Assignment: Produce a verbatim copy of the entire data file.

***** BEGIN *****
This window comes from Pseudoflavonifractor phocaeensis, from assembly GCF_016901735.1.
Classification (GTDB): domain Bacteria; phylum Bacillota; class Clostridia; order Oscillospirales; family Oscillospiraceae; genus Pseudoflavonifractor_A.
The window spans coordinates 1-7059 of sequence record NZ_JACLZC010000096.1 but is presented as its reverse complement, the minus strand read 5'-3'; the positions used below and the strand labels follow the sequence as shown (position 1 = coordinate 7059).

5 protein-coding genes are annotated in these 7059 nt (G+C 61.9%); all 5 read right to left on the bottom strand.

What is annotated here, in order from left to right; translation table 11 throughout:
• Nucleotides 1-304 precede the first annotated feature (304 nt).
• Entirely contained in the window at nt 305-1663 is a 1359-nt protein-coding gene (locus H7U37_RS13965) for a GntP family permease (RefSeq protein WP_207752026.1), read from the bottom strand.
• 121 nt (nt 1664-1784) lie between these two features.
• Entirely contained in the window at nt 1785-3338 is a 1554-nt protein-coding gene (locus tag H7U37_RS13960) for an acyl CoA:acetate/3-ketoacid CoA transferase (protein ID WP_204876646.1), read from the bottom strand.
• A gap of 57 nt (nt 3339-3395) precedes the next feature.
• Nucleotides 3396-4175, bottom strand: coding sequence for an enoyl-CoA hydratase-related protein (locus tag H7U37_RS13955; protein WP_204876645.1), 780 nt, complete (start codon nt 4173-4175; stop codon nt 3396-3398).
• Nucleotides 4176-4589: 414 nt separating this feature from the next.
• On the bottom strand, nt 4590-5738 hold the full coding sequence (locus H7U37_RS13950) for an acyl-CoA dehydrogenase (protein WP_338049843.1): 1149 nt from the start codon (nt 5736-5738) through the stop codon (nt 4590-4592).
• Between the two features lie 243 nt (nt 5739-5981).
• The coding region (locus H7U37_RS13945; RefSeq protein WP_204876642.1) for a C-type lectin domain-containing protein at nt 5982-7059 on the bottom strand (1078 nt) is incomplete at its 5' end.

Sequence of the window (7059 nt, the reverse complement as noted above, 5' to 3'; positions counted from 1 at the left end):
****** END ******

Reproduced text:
This window comes from Pseudoflavonifractor phocaeensis, from assembly GCF_016901735.1.
Classification (GTDB): domain Bacteria; phylum Bacillota; class Clostridia; order Oscillospirales; family Oscillospiraceae; genus Pseudoflavonifractor_A.
The window spans coordinates 1-7059 of sequence record NZ_JACLZC010000096.1 but is presented as its reverse complement, the minus strand read 5'-3'; the positions used below and the strand labels follow the sequence as shown (position 1 = coordinate 7059).

5 protein-coding genes are annotated in these 7059 nt (G+C 61.9%); all 5 read right to left on the bottom strand.

What is annotated here, in order from left to right; translation table 11 throughout:
• Nucleotides 1-304 precede the first annotated feature (304 nt).
• Entirely contained in the window at nt 305-1663 is a 1359-nt protein-coding gene (locus H7U37_RS13965) for a GntP family permease (RefSeq protein WP_207752026.1), read from the bottom strand.
• 121 nt (nt 1664-1784) lie between these two features.
• Entirely contained in the window at nt 1785-3338 is a 1554-nt protein-coding gene (locus tag H7U37_RS13960) for an acyl CoA:acetate/3-ketoacid CoA transferase (protein ID WP_204876646.1), read from the bottom strand.
• A gap of 57 nt (nt 3339-3395) precedes the next feature.
• Nucleotides 3396-4175, bottom strand: coding sequence for an enoyl-CoA hydratase-related protein (locus tag H7U37_RS13955; protein WP_204876645.1), 780 nt, complete (start codon nt 4173-4175; stop codon nt 3396-3398).
• Nucleotides 4176-4589: 414 nt separating this feature from the next.
• On the bottom strand, nt 4590-5738 hold the full coding sequence (locus H7U37_RS13950) for an acyl-CoA dehydrogenase (protein WP_338049843.1): 1149 nt from the start codon (nt 5736-5738) through the stop codon (nt 4590-4592).
• Between the two features lie 243 nt (nt 5739-5981).
• The coding region (locus H7U37_RS13945; RefSeq protein WP_204876642.1) for a C-type lectin domain-containing protein at nt 5982-7059 on the bottom strand (1078 nt) is incomplete at its 5' end.

Sequence of the window (7059 nt, the reverse complement as noted above, 5' to 3'; positions counted from 1 at the left end):